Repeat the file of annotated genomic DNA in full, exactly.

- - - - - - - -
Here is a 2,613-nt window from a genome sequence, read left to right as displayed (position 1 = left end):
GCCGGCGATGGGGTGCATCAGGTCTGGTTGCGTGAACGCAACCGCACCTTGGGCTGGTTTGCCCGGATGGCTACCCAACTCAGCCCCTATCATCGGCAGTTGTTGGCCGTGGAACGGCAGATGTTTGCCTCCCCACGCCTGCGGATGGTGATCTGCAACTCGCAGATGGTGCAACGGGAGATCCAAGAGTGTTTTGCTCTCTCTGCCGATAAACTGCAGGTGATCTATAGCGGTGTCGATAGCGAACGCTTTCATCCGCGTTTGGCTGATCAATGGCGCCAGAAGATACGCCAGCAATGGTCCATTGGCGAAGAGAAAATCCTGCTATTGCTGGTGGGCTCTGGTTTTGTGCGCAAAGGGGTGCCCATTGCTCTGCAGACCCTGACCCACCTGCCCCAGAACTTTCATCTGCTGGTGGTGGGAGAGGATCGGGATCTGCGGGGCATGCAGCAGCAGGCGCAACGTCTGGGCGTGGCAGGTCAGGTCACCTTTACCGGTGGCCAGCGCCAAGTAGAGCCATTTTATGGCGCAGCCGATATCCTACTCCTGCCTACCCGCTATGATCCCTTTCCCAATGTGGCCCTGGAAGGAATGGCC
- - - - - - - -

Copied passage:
Here is a 2,613-nt window from a genome sequence, read left to right as displayed (position 1 = left end):
GCCGGCGATGGGGTGCATCAGGTCTGGTTGCGTGAACGCAACCGCACCTTGGGCTGGTTTGCCCGGATGGCTACCCAACTCAGCCCCTATCATCGGCAGTTGTTGGCCGTGGAACGGCAGATGTTTGCCTCCCCACGCCTGCGGATGGTGATCTGCAACTCGCAGATGGTGCAACGGGAGATCCAAGAGTGTTTTGCTCTCTCTGCCGATAAACTGCAGGTGATCTATAGCGGTGTCGATAGCGAACGCTTTCATCCGCGTTTGGCTGATCAATGGCGCCAGAAGATACGCCAGCAATGGTCCATTGGCGAAGAGAAAATCCTGCTATTGCTGGTGGGCTCTGGTTTTGTGCGCAAAGGGGTGCCCATTGCTCTGCAGACCCTGACCCACCTGCCCCAGAACTTTCATCTGCTGGTGGTGGGAGAGGATCGGGATCTGCGGGGCATGCAGCAGCAGGCGCAACGTCTGGGCGTGGCAGGTCAGGTCACCTTTACCGGTGGCCAGCGCCAAGTAGAGCCATTTTATGGCGCAGCCGATATCCTACTCCTGCCTACCCGCTATGATCCCTTTCCCAATGTGGCCCTGGAAGGAATGGCC